Americans' complex attitudes and emotions about race are crucial to understanding the public discourse about poverty and the public's will to address it. Researchers such as Martin Gilens and Herman Gray have repeatedly found that the mainstream media depict poor people as people of color -- primarily African Americans -- at rates far higher than their actual representation in the population. And that depiction, the research finds, interacts with societal biases to erode support for antipoverty programs that could reach all poor people.
Gilens found, for instance, that while blacks represented only 29 percent of poor Americans at the time he did his research, 65 percent of poor Americans shown on television news were black. In a more detailed analysis of TV newsmagazines in particular, Gilens found a generally unflattering framing of the poor, but the presentation of poor African Americans was more negative still. The most "sympathetic" subgroups of the poor -- such as the working poor and the elderly -- were underrepresented on these shows, while unemployed working-age adults were overrepresented. And those disparities were greater for African Americans than for others, creating an even more unflattering (and inaccurate) picture of the black poor.
Gray similarly found that poor African Americans were depicted as especially dysfunctional and undeserving of assistance, with an emphasis on violence, poor choices, and dependency. As Gray notes, "The black underclass appears as a menace and a source of social disorganization in news accounts of black urban crime, gang violence, drug use, teenage pregnancy, riots, homelessness, and general aimlessness. In news accounts & poor blacks (and Hispanics) signify a social menace that must be contained."
Research also shows that Americans are more likely to blame the plight of poverty on poor people themselves, and less likely to support antipoverty efforts, when they perceive that the people needing help are black. These racial effects are especially pronounced when the poor person in the story is a black single mother. In one study, more than twice the number of respondents supported individual solutions (like the one that says poor people "should get a job") over societal solutions (such as increased education or social services) when the single mother was black.
This research should not be surprising. Ronald Reagan, among others, effectively used the "racialized" mental image of the African American "welfare queen" to undermine support for antipoverty efforts. And the media face of welfare recipients has long been a black one, despite the fact that African Americans have represented a minority of the welfare population. But this research also makes clear that unpacking and disputing racial stereotypes is important to rebuilding a shared sense of responsibility for reducing poverty in all of our communities.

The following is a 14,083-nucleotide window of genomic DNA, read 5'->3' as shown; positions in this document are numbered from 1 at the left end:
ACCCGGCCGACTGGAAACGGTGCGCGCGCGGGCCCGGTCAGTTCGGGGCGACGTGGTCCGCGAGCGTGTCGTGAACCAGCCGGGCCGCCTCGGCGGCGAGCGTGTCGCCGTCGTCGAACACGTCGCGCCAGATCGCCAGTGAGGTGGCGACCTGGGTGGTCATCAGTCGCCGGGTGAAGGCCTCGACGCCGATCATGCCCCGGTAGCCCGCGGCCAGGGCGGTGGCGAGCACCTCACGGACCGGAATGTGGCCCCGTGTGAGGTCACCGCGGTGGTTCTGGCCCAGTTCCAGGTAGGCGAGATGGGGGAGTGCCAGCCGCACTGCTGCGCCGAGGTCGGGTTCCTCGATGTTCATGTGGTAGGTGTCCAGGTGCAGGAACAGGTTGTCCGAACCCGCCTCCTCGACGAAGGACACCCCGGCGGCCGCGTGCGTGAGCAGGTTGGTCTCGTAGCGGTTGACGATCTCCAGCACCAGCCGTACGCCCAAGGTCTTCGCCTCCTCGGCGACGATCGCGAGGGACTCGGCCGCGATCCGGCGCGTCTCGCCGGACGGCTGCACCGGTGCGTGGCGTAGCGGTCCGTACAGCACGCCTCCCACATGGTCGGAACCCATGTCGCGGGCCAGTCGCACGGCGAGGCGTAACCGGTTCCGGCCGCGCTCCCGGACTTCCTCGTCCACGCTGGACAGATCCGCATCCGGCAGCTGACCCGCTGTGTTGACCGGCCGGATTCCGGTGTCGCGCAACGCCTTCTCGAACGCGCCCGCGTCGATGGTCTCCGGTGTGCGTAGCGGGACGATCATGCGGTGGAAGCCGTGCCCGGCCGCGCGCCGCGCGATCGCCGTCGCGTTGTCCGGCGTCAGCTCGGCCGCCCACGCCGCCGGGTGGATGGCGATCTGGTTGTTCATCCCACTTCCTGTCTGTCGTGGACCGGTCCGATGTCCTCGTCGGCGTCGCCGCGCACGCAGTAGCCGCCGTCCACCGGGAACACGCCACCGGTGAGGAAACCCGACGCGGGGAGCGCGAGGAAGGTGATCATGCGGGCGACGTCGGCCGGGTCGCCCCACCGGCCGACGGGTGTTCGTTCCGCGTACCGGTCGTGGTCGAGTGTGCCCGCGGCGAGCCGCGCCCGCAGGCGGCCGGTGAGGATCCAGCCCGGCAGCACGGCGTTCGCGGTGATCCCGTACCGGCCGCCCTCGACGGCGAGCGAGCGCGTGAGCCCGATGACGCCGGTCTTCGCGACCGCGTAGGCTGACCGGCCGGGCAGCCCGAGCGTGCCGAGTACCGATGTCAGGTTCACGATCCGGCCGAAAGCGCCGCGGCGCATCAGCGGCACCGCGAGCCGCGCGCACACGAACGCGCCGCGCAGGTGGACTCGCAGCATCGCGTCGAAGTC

Removing Racial Barriers
We cannot hope to address poverty in a meaningful or lasting way without addressing race-based barriers to opportunity. The most effective solutions will take on these challenges together.
That means, for example, job-training programs that prepare low-income workers for a globalized economy, combined with antidiscrimination enforcement that ensures equal access to those programs and the jobs to which they lead. Similarly, strengthening the right to organize is important in helping low-wage workers to move out of poverty, but it must be combined with civil-rights efforts that root out the racial exclusion that has sometimes infected union locals. And it means combining comprehensive immigration reform that offers newcomers a pathway to citizenship with living wages and labor protections that root out exploitation and discourage racial hierarchy.
Another crucial step is reducing financial barriers to college by increasing the share of need-based grants over student loans and better coordinating private-sector scholarship aid -- for example, funds for federal Pell Grants should be at least double current levels. But colleges should also retain the flexibility to consider racial and socioeconomic background as two factors among many, in order to promote a diverse student body (as well as diverse workers and leaders once these students graduate). And Congress should pass the DREAM Act, which would clear the path to a college degree and legal immigration status for many undocumented students who've shown academic promise and the desire to contribute to our country.
Lack of access to affordable, quality health care is a major stress on low-income families, contributing to half of the nation's personal bankruptcies. Guaranteed health care for all is critical, and it must be combined with protections against poor quality and unequal access that, research shows, affect people of color irrespective of their insurance status.